As for popularity, we need a certain degree of that too. We all need love and friendship, to be accepted and validated. But it is possible to chase after people's good opinion so much that we forget that God wants us to live His way, not necessarily the way everyone else is living. Trying to please people all the time will inevitably mean going along with the crowd, not rocking the boat, not standing up when something isn't right. Living God's way may sometimes mean that people won't like us. That can range from mean words to violence, depending on where in the world we live, but the principle remains the same. We are to seek God's good opinion of us over all others. Paul wrote, "Am I now trying to win the approval of human beings, or of God? Or am I trying to please people? If I were still trying to please people, I would not be a servant of Christ" (Galatians 1:10).

And then there are the things we avoid. Things that we don't do, even though we know we should be doing them.

I will admit, I am a procrastinator. Though I have gotten better over the years, I am still prone to leaving things to the last minute. A case in is 6:20 on Monday evening as I type this, even though I aim to have my devotions ready to post by lunchtime on Monday at the latest. I know all week that this work needs to be done. I even want to be doing it, but you can be sure it will be left until Sunday most weeks, and often Sunday evening. Sometimes, like this week, that causes problems because the words just won't flow the way I want them to and the writing takes longer than I've anticipated. And now here I am as Monday draws to a close, still trying to make these words say what I want them to say.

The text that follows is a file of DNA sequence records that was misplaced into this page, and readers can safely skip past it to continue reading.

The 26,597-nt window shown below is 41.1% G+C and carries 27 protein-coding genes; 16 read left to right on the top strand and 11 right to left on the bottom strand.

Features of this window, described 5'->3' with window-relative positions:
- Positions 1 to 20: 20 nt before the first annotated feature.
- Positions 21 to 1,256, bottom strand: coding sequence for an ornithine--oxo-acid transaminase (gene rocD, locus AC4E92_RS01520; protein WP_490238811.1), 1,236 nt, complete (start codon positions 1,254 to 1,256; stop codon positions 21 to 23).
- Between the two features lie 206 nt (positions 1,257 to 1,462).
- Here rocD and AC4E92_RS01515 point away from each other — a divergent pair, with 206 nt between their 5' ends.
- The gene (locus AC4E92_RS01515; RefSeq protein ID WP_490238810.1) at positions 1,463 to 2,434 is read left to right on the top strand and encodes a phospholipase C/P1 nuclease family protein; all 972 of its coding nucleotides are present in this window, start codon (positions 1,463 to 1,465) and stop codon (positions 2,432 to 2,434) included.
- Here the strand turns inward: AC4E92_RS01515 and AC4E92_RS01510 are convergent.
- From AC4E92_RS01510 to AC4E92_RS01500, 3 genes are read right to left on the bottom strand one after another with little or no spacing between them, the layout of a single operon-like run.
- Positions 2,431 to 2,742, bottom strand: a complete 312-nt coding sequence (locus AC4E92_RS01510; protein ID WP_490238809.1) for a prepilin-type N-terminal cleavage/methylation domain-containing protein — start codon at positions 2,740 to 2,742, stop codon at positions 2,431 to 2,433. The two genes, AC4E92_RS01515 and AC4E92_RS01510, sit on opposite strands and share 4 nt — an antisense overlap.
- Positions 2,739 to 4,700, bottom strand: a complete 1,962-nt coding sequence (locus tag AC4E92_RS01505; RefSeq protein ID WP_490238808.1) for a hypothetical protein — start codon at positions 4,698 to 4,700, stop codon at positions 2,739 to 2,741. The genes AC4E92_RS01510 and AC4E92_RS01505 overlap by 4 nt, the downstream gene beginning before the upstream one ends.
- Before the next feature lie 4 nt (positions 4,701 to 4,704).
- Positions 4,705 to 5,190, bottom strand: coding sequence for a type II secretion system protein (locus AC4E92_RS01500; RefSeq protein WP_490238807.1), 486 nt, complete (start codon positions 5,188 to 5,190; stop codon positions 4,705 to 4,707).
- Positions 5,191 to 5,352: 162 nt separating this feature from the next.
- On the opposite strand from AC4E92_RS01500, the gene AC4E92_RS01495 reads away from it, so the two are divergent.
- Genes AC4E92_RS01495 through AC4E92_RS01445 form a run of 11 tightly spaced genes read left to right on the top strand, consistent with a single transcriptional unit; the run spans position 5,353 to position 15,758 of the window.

In the grand scheme of things, when I type a few thoughts into my computer isn't really a big deal, but there are plenty of big deal things that people put off over and over again, assuming they will always have more time. Repairing relationships, following a dream, telling someone about Jesus, starting a family, going back to school - whatever the case may be, are we putting something off, avoiding it because we think there will always be more time later? In Luke 12 Jesus tells the parable of the rich fool, a man who thought he needed a bigger barn to store his abundance and planned to "Take life easy; eat, drink and be merry.” But God said to him, ‘You fool! This very night your life will be demanded from you. Then who will get what you have prepared for yourself?’ (vv. 19, 20). Though this parable is primarily about the foolishness of trusting in wealth rather than God, there is no mistaking the fact that the rich fool did not know how little time he had left to live. Had he known, perhaps he would have acted differently.

What if there isn't more time? Is there something you should be doing today, something that you've been putting off for another day? And where are your priorities with regards to stuff and popularity? Are you pursuing either one with more effort than it deserves? After all, our lives on earth are only "a mist that appears for a little while and then vanishes" (James 4:14).

1 comment:

  1. I really enjoyed this read, a complex subject for sure. It is something that I think about often.


Thanks for taking the time to leave me a message. I love hearing from you.